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Posted on Sun, Apr 1, 2012 : 5:58 a.m.

Latest economic report welcome news for Ann Arbor area; Film Festival turns 50

By Tony Dearing

Musings on the news of the past week:

If you’re weary of the prolonged economic slump that we’ve been suffering through, news came out this past week that could leave you absolutely giddy.

According to an economic forecast commissioned by, our local economy is headed for a period of economic job growth that we haven’t seen since the dizzying days of the mid- and late-1990s.


Steve Pepple |

The forecast, by University of Michigan economists George Fulton and Don Grimes, calls for Washtenaw County to add more than 11,000 jobs over the next three years. That’s a pretty healthy gain, particularly coming on top of the 8,500 jobs that the county grew over the course of last year and the year before.

Fulton and Grimes project that the stretch of prolonged job growth we’re seeing - which began in 2009 and is expected to continue through 2014 - will compare favorably with local job gains from 1995 through 2000, when the local economy flourished. In fact, they project that by the end of next year, the county will have more jobs than it did at its previous time of peak employment in 2002.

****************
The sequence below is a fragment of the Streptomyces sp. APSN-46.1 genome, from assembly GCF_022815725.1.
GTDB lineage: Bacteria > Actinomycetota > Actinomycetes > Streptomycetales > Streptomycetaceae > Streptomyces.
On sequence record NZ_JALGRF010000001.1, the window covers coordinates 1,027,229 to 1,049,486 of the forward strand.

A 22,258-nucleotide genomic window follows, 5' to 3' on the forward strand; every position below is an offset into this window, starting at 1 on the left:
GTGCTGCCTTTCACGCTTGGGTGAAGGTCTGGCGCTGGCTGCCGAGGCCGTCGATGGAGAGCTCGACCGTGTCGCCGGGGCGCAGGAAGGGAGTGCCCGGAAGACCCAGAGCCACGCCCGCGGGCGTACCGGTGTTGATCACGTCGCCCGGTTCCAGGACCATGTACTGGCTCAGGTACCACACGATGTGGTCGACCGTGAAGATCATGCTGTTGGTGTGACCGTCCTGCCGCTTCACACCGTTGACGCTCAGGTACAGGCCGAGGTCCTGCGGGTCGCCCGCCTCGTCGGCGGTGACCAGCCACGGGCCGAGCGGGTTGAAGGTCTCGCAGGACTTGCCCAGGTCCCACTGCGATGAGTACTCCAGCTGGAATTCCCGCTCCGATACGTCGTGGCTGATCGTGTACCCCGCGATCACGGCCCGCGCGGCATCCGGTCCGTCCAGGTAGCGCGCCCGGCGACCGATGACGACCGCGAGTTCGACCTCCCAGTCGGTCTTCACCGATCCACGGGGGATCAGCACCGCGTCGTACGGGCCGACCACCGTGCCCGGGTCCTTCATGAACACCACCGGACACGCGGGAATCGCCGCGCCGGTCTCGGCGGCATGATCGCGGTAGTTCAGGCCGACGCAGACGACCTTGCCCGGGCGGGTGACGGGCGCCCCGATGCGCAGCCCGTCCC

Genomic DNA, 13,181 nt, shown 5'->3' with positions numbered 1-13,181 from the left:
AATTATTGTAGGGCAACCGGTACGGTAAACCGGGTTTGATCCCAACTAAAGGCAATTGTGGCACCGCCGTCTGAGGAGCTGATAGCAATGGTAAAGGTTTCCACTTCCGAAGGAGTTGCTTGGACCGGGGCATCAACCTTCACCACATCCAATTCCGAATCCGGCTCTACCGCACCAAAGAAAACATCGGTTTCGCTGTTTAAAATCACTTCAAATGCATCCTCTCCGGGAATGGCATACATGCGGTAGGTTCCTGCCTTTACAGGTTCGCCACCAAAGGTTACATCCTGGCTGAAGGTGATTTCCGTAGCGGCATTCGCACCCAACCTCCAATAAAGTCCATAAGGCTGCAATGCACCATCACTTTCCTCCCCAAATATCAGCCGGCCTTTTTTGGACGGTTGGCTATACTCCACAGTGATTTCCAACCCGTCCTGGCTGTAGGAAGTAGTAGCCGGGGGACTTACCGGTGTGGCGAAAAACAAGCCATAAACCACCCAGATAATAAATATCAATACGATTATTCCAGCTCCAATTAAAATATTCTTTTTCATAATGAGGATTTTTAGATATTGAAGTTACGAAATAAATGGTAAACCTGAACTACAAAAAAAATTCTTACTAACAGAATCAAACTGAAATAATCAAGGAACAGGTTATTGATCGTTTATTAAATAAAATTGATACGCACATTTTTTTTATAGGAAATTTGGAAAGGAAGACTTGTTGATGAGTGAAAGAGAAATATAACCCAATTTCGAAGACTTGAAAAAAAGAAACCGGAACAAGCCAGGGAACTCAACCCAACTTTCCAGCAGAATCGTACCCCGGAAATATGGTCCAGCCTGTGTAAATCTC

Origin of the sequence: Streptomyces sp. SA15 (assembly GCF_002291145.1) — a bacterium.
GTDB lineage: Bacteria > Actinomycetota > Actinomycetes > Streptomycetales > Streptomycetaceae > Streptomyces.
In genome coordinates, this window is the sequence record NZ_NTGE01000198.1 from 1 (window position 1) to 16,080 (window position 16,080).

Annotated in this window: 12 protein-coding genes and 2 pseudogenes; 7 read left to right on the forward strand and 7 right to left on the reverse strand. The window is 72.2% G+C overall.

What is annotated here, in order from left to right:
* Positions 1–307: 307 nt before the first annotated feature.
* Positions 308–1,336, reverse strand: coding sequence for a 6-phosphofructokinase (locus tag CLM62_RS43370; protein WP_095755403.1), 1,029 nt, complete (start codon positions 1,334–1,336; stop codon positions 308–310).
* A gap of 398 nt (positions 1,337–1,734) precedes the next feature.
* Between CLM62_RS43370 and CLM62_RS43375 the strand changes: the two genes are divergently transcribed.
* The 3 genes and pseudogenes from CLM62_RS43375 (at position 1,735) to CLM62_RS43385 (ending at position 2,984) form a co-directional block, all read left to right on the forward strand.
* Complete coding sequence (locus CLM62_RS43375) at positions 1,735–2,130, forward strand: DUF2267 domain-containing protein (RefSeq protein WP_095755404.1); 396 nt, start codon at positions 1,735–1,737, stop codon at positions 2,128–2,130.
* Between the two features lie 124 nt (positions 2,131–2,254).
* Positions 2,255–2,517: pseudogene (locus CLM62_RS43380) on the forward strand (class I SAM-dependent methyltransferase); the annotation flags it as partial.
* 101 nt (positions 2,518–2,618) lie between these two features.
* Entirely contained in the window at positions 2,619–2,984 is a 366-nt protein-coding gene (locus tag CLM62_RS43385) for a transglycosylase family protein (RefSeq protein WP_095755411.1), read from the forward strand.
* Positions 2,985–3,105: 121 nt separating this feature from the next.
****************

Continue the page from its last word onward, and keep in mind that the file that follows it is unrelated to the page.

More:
Even more encouraging is their finding that the job growth so far since 2009 has been heavily in high-wage occupations, and they expect that trend to continue. The perception that Michigan is only creating burger-flipping jobs is not true - at least not here in Washtenaw County.

In an interview last week, Fulton told that we’re moving well into “a pretty good recovery,’’ although he admitted that the speed of it caught him off-guard. “I wasn’t surprised at all by the recovery,’’ he said, “but I was surprised by the pace of it.’’

Yes, that is surprising - and incredibly welcome - news.


The comedienne Lucille Ball once quipped that the secret to staying young is to lie about your age. But the Ann Arbor Film Festival has no need to fib. It has been unabashedly celebrating its 50th birthday over the past week, wrapping up today with a full schedule that includes the screening of awarded films and an after-party.

George Manupelli, who founded the event in 1963, later told an interviewer that “art is always at your fingertips. You just have to stop and think a bit and it’s just there.’’ For Ann Arborites, the festival has been at our fingertips for half a century now, and it has given us plenty to think about.

We congratulate organizers for the many ground-breaking films that they have brought to Ann Arbor over the years, and for successfully sustaining what has been one of our city’s culturally defining events. Over the years, Ann Arbor Film Festival has featured the early work of such notables as Andy Warhol, Yoko Ono, Lawrence Kasdan and George Lucas.